In early September, the District Court for the Northern District of California dismissed plaintiffs’ claims against Cisco Systems in case that alleged that the company knowingly assisted human rights abuses against Falun Gong practitioners in China. Specifically, plaintiffs alleged that the company providing Chinese authorities with substantial assistance through the creation of a customized security system, “the Golden Shield”, knowing that that system would be utilized in the commission of human rights abuses, including torture and forced conversion.
The court found that Cisco’s alleged actions did not “touch and concern” the United states because plaintiffs could not show that the human rights abuses committed against them in China were “planned, directed, or committed in the United States or directed against the United States.” While plaintiffs offered evidence demonstrating that Cisco “customized, marketed, designed, and implemented” the security system that was used in China, the court found that this did not sufficiently demonstrate that the human rights abuses that occurred in China touched and concerned the United States with sufficient force to overcome the presumption against extraterritoriality, even if the company’s actions occurred with knowledge that Falun Gong members were subject to persecution in China.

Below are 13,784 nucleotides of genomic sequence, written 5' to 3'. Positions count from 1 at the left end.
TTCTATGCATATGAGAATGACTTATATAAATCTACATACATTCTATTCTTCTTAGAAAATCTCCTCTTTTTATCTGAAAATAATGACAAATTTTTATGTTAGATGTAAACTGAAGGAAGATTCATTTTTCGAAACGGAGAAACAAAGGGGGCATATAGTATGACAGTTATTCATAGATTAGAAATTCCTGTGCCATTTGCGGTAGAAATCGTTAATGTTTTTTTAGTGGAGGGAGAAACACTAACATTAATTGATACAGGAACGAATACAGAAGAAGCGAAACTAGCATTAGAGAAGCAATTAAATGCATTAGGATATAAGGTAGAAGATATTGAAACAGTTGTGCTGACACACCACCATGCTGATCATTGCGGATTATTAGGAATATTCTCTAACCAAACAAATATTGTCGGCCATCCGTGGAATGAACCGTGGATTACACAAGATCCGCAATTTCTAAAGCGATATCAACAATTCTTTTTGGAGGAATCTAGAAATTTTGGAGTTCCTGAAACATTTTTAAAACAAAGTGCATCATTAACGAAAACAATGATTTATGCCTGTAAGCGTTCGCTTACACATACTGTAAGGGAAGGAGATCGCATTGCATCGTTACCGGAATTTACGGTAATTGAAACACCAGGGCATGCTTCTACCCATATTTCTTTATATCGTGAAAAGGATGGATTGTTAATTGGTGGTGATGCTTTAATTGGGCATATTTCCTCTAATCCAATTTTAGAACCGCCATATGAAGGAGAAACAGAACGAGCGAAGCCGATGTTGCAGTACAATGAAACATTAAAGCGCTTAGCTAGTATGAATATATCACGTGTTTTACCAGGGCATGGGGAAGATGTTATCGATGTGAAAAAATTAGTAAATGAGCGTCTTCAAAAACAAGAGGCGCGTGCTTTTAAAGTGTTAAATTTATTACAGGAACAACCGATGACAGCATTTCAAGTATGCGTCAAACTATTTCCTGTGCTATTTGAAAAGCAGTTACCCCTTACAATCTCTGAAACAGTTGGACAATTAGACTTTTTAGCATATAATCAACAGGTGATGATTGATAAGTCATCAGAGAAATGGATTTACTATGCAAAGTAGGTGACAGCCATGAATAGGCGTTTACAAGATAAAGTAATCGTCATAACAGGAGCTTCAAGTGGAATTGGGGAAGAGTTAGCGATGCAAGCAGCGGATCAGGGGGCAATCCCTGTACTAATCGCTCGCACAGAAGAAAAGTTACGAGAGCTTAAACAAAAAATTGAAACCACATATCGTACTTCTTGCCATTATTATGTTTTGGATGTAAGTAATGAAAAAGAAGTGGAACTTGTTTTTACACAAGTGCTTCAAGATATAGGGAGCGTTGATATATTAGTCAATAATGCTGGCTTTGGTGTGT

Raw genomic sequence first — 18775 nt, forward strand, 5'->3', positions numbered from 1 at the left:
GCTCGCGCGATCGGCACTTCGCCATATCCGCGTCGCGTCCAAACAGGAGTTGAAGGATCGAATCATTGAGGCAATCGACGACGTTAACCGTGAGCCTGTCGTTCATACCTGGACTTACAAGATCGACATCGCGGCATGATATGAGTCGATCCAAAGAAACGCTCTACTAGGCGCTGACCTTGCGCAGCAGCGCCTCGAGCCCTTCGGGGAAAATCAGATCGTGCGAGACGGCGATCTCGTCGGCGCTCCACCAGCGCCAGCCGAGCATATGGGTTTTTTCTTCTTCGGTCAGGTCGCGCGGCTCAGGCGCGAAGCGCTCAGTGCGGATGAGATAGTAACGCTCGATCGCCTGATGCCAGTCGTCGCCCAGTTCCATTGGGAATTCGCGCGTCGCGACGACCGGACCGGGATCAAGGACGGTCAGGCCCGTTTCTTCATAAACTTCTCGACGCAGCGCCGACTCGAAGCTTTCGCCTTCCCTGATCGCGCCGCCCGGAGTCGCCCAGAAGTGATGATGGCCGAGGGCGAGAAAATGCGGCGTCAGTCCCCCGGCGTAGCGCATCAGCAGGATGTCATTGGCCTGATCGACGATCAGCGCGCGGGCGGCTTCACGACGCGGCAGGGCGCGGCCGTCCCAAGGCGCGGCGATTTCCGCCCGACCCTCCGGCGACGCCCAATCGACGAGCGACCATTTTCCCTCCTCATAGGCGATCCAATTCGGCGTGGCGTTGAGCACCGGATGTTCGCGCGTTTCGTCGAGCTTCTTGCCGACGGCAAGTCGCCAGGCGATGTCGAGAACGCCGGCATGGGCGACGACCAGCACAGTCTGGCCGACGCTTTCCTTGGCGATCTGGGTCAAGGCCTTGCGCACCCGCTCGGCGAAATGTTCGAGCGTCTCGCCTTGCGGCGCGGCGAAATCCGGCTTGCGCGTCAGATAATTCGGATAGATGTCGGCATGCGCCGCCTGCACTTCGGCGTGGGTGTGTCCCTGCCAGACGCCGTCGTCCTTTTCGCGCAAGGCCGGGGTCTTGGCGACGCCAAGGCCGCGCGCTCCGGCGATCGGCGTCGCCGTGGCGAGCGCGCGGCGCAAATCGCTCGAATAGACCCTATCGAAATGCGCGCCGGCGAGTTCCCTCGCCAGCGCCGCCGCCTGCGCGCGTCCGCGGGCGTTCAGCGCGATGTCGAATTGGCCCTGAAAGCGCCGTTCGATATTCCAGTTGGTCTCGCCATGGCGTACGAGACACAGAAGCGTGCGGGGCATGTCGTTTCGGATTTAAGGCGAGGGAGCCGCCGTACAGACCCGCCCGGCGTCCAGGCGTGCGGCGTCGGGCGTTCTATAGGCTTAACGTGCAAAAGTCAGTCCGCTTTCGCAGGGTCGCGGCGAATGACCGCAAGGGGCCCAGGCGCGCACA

The court also found that plaintiffs had not alleged sufficient facts to find that Cisco could be liable for aiding and abetting abuses in China. The court stated that even if Cisco “knew that the Golden Shield was used by Chinese authorities to apprehend individuals, including Plaintiffs, there is no showing that Defendant also knew that Plaintiffs might then be tortured or forcibly converted.”
Decision in Doe v. Nestle USA